‘Journalism is the first draft of history’ – Indian Express
November 20, 1962. The Indian defences had collapsed and it was all over in the war against China. All that remained was the Chinese army rushing down the mountain to take over. At Se La in Assam the Indian government evacuated entire villages and moved back its forces. Rupee notes and files were burnt to stop these from getting into enemy hands. But they’d forgotten the mental hospital, whose inmates now roamed the empty streets. The only other people present were nine journalists from across the world and two from India, one of them BG Verghese. “It was one of the most bizarre experiences of my life. We were alone, facing the Chinese hordes. I thought the end of the world had come, at least the end of India,” recalls Verghese as his autobiography First Draft: Witness to the Making of Modern India (Tranquebar; Rs 695) hits the stands. The Chinese, however, didn’t advance. The war ended. Verghese lived to tell the tale — one of the many that fill the 600 pages of his book that was released at the India International Centre on Wednesday evening. Verghese himself calls the book a “worm’s eye view of India”.
The panelists at the launch were Dileep Padgaonkar, consulting editor of the Times of India, and Shekhar Gupta, editor-in-chief, The Indian Express. Most of the guests had grown up reading reports, editorials and columns by Verghese, arguably the grand old man of Indian journalism who has spent more than 60 years travelling across the country, reporting and writing. “I am often asked why I named the book First Draft…, where is the final draft? To which I say that journalism is the first draft of history,” says Verghese.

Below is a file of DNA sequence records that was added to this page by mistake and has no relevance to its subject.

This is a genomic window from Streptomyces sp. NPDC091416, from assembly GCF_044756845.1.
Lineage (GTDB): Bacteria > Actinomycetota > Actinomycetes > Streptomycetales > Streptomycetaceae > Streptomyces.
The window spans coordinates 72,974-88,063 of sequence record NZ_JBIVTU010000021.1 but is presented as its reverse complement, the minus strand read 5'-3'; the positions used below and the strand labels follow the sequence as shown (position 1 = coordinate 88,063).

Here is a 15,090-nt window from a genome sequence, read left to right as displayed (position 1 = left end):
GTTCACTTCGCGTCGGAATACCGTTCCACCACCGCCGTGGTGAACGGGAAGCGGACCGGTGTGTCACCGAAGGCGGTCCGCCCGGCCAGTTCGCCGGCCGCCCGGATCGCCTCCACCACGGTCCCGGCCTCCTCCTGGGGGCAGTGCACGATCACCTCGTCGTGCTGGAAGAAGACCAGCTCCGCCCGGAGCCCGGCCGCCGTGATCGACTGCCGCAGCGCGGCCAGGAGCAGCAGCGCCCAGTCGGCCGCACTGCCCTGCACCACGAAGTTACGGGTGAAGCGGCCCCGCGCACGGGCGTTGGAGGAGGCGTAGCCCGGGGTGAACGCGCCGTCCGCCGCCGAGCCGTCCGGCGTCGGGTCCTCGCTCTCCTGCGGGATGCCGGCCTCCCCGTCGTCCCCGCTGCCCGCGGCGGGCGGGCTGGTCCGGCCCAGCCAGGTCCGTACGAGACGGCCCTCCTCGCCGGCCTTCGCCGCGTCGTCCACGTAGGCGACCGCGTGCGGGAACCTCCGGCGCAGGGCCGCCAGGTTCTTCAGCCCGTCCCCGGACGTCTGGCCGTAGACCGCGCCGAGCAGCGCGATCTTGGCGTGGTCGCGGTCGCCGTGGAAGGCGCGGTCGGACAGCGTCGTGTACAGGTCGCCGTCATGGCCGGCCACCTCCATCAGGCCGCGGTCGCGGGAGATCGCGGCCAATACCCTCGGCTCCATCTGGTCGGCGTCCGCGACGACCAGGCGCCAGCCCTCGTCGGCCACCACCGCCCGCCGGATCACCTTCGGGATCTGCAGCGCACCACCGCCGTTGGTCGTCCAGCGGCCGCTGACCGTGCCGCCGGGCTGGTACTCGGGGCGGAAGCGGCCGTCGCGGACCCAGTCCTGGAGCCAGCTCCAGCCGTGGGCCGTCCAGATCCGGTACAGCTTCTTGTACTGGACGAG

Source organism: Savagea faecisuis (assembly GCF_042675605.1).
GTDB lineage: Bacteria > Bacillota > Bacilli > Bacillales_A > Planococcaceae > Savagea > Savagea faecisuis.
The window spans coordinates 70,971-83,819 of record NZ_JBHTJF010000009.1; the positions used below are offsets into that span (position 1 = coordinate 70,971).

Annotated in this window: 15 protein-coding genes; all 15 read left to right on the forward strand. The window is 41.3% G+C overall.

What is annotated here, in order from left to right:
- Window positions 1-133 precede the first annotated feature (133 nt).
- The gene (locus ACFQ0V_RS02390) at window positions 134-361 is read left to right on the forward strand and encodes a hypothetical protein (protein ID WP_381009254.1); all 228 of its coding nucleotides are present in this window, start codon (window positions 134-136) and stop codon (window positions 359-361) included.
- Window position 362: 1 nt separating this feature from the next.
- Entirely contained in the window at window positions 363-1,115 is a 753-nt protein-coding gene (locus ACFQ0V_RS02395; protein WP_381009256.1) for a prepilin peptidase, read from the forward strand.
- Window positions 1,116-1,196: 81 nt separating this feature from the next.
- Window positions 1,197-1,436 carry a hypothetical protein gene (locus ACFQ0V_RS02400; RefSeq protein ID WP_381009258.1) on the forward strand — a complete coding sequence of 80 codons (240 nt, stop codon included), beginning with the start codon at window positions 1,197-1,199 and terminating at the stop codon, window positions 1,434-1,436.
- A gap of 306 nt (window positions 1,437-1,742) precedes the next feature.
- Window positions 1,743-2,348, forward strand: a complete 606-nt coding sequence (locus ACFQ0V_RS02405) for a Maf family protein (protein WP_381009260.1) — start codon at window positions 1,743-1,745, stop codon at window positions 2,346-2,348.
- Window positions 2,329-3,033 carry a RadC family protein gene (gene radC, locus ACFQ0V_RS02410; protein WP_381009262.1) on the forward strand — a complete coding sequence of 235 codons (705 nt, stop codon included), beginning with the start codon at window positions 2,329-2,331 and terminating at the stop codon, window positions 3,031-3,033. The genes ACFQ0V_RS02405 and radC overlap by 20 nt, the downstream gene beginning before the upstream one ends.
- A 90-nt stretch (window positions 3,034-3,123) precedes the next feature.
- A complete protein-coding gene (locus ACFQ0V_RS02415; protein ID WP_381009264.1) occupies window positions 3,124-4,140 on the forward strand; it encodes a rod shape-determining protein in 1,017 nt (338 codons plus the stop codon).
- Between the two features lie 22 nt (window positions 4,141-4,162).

Verghese adds that the book is a personal account and not a historical narrative, but admits that he has enjoyed a ringside view of landmark moments in post-Independence India — from wars, the Emergency and communal riots to nuclear tests and Naxalism, from the rise of the saffron leaders and caste-based politics to the spread of IT. “Many a time, I thought that India was finished, but it sprang back a more resilient and stronger nation,” he says.
He dedicates only a few chapters to his other life— his student years across India and England, his marriage and family. “India is only beginning to get a tradition where people write memoirs. Our history books rarely go beyond 1947. Through my personal history, I attempted to fill certain gaps that people wouldn’t know unless they had lived through it,” he says. “The book has been in the making for 83 years,” says the 83-year-old. “I only concentrated my mind to write it two years ago.”
Verghese began his career as a 21-year-old with the Times of India in 1949 before becoming information advisor to Prime Minister Indira Gandhi in 1966. Verghese accepted, but this did not colour his actions when he returned to journalism in 1969. He was editor of the Hindustan Times when Emergency was declared and he published a blank editorial to protest Mrs Gandhi’s press censorship. The year he left Hindustan Times, 1975, was also when he received the Magsaysay award. Subsequently, he became editor of The Indian Express (1982-1986).
Padgaonkar remembered how Verghese laid the foundation of developmental journalism in India, as Gupta narrated how he was a reporter for the Northeast when Verghese was editor: “It was time of great disturbance in the Northeast, when insurgency, ambush and curfews were the big stories. And I would get telex messages from Verghese asking me to report on rivers and water resources! Today, as rivers, weather, rainfall and distribution of rainfall become the big stories, I realise that he wasn’t only ahead of his time but also ahead of our time.” Verghese explains those telex messages: “Nearly one-third of the country’s water resources and hydro-power are locked in the Northeast. The challenge is how to translate the natural and human potential of the Northeast into goods and services.”
Though he blames the rise of Naxalism to sociopolitical mismanagment, Verghese remains optimistic about India: “If we can maintain a 9-per cent growth rate, we can lift ourselves out of the poverty trap in 15 years,” he says. “I have seen India unfold, fall apart and return from the brink. A lot of things will never repeat itself, among them the 1962 Indo-China situation.”